Readers of Environmental History may remember Aaron Sachs's 2010 article, "American Arcadia: Mount Auburn Cemetery and the Nineteenth-Century Landscape Tradition", in which he explores the "flowering of a landscape tradition in the antebellum period that was characterized by a simultaneous engagement with mortality and with the immediate environmental context of ordinary life, by an ecological ethic based on humility, finitude, and integration". (See also Sachs's recently published Arcadian America: The Death and Life of an Environmental Tradition (Yale UP, 2013).)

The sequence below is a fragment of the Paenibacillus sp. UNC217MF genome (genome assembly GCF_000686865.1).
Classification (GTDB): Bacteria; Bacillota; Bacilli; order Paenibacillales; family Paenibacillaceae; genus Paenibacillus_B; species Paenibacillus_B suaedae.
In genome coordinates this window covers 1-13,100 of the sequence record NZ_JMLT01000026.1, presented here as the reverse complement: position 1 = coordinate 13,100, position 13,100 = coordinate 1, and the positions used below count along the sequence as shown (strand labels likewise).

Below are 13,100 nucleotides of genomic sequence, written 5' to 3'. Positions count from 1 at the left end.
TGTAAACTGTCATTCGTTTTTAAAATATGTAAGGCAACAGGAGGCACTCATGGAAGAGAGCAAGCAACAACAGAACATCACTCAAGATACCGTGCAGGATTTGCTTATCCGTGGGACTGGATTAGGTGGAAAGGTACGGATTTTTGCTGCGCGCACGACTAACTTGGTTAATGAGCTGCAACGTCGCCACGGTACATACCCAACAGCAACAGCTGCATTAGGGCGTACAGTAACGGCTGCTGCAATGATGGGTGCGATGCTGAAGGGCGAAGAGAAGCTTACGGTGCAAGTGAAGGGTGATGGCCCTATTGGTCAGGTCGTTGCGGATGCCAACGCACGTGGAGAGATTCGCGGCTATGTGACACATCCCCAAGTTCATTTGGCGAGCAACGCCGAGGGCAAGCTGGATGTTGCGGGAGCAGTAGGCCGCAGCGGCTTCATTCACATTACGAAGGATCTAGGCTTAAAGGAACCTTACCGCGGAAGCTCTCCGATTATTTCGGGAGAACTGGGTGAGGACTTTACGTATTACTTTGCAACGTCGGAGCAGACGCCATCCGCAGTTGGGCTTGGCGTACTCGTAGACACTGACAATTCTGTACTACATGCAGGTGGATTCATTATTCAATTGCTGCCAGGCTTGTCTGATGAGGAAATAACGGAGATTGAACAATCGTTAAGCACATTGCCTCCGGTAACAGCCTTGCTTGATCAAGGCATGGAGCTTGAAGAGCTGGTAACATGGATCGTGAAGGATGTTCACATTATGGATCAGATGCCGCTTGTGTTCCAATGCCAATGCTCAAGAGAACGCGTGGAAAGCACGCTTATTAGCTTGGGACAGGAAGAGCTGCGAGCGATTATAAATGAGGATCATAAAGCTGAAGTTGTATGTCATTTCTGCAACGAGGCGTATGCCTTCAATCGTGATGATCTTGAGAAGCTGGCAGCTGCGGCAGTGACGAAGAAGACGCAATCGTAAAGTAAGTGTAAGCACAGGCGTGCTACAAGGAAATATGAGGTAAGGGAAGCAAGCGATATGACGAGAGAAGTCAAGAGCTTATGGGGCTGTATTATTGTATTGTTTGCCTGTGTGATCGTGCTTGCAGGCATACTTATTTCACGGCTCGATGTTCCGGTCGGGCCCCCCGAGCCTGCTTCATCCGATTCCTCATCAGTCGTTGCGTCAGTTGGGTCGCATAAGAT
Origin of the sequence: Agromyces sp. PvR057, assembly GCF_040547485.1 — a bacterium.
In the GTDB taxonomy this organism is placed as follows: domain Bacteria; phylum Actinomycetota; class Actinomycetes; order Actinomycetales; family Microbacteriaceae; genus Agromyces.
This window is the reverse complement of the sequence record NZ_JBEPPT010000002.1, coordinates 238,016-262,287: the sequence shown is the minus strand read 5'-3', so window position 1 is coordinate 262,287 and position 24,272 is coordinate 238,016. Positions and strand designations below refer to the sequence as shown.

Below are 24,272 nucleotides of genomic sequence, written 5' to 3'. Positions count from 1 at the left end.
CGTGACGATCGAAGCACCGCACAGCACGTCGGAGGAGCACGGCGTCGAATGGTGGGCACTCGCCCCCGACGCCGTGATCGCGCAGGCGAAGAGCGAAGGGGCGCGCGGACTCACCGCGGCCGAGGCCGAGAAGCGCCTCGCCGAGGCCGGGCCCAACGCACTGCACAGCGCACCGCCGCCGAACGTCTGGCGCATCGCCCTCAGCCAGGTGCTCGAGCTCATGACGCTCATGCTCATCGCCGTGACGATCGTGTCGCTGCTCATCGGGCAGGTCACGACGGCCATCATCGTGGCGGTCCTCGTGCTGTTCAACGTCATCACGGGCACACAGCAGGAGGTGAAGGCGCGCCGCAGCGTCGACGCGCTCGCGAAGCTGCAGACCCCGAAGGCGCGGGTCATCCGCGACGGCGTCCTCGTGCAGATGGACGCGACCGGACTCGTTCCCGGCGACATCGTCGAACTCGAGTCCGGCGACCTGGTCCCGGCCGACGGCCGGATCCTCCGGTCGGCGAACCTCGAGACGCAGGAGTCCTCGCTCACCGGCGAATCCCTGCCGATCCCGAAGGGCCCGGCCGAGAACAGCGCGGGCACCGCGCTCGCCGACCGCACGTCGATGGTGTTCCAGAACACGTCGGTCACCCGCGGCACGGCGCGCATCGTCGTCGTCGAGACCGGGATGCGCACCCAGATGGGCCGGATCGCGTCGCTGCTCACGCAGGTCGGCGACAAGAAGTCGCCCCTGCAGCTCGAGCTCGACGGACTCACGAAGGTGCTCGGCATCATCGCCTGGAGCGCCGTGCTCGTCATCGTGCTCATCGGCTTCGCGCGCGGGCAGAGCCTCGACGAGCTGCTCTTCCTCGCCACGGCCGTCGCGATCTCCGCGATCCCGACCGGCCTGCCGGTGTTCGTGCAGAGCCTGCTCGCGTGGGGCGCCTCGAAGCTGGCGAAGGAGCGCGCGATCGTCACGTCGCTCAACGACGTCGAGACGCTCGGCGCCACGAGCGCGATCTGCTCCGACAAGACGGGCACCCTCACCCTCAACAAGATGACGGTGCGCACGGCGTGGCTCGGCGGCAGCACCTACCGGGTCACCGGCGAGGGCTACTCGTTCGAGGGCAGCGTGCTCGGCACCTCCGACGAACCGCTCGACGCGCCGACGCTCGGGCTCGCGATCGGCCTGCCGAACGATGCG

Interestingly, both articles highlight Boston's Mount Auburn Cemetery (pictured here). Unfortunately, this seems to be yet another case where the disciplines of environmental history and legal history are talking past each other. Time for a dialogue!